Thank heavens the internet successfully eliminated brick and mortar, and business lunch expenses. Nowadays, the true pleasure lies in the quality of the SaaS service we provide, and we can make good money at it if we persist. Along the way, we can delight lead customers with tasty snippets of information and other goodies. For as long as they enjoy the experience, this internet marketing technique should keep them on the line.
Common Scenarios When Nurturing Customers
Our inbound marketing technology has to be nimble enough to single out our free trial customers with the dexterity of rose pruners. And we have to be fleet-footed enough to tip-toe through the standard excuses they put out too.
1. ‘Sorry, I’m a start-up and I can’t commit to that kind of expense.’
A: There may be a solution if we have a series of tiered options.
2. ‘Sorry, I am no longer interested in your SaaS offering.’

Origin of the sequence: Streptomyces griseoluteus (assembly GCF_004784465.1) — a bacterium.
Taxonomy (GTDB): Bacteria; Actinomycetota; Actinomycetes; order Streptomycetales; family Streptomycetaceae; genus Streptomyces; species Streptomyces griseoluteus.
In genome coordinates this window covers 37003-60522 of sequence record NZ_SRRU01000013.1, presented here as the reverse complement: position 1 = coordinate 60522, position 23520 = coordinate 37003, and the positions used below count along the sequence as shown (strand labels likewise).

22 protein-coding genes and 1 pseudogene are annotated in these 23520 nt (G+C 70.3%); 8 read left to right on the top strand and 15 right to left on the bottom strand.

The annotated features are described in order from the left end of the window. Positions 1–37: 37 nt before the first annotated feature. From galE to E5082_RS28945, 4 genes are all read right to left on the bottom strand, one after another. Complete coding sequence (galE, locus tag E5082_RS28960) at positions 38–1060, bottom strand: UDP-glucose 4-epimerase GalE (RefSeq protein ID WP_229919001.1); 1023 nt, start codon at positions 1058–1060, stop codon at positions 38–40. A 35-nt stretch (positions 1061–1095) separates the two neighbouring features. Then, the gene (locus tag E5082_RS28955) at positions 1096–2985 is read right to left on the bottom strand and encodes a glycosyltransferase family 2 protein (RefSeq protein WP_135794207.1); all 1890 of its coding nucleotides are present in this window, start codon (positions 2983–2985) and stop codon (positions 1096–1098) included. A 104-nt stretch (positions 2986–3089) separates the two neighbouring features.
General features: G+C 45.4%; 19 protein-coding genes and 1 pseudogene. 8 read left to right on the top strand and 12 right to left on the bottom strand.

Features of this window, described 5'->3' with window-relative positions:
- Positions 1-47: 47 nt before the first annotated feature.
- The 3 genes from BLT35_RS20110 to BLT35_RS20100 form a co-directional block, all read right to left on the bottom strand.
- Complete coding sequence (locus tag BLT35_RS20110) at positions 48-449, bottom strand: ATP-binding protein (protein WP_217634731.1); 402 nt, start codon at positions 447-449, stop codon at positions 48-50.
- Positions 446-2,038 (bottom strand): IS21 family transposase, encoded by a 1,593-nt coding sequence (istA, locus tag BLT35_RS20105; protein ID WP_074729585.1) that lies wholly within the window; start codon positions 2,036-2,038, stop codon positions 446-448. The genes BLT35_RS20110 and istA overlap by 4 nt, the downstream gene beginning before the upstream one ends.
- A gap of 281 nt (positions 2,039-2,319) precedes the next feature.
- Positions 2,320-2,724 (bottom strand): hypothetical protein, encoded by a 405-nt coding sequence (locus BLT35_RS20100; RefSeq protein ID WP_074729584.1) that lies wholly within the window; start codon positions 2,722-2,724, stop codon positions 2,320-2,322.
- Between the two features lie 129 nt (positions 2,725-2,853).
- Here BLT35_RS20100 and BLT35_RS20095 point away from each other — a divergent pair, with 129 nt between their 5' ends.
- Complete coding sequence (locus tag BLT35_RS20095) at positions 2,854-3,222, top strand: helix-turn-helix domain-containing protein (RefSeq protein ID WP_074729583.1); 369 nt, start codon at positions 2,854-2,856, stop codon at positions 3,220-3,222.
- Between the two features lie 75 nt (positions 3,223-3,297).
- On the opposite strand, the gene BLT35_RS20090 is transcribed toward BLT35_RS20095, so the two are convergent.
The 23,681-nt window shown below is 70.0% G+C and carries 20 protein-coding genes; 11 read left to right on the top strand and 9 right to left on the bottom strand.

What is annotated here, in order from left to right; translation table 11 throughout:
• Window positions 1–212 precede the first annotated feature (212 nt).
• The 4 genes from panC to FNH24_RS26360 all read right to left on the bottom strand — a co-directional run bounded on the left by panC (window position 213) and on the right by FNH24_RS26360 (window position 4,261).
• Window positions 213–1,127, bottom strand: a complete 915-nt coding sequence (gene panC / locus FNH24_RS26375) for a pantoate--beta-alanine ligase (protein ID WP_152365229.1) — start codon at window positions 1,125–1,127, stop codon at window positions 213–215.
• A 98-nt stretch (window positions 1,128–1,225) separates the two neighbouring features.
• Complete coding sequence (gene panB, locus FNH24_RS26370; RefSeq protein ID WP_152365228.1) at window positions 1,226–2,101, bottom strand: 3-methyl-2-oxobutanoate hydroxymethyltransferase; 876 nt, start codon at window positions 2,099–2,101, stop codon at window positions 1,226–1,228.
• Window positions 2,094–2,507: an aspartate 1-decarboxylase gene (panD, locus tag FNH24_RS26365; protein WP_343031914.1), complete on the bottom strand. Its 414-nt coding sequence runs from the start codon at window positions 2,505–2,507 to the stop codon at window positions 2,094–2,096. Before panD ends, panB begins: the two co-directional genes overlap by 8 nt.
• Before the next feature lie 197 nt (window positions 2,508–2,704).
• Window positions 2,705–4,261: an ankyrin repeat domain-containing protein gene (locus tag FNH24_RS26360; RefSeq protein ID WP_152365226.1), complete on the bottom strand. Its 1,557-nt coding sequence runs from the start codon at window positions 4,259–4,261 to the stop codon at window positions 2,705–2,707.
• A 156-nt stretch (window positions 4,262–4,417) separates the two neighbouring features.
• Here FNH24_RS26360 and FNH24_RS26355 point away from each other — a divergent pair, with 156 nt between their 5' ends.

A: What went wrong? They invested their time. Where did our lead nurturing jump tracks?
3. ‘Sorry, but I can’t see my way to ever needing your product.’
A: We missed the boat on this one: Perhaps we under-marketed some functionalities.
An effective SaaS marketing strategy gives the person benefitting from the free trial all the training they need to experience the full range of opportunities. If, on sober review we decide they are not a good fit, we should snip them away like spent roses, ditch the file and put the paperwork in the trashcan.
1. The Exit Survey
Dale Carnegie of How to Win Friends and Influence People wrote, “You can close more business in two months by becoming interested in other people than you can in two years by trying to get people interested in you.” There are few things sweeter than people asking us our opinion. This makes an open-ended exit survey a great internet marketing technique for keeping a foot in the door.
What we do is ask one simple question about why we did not cut it, without providing the easy way out of check boxes. While we will have more ‘ouches’ than ‘wows’, there will be some opportunities to call back and re-engage.
2. The Trial Extension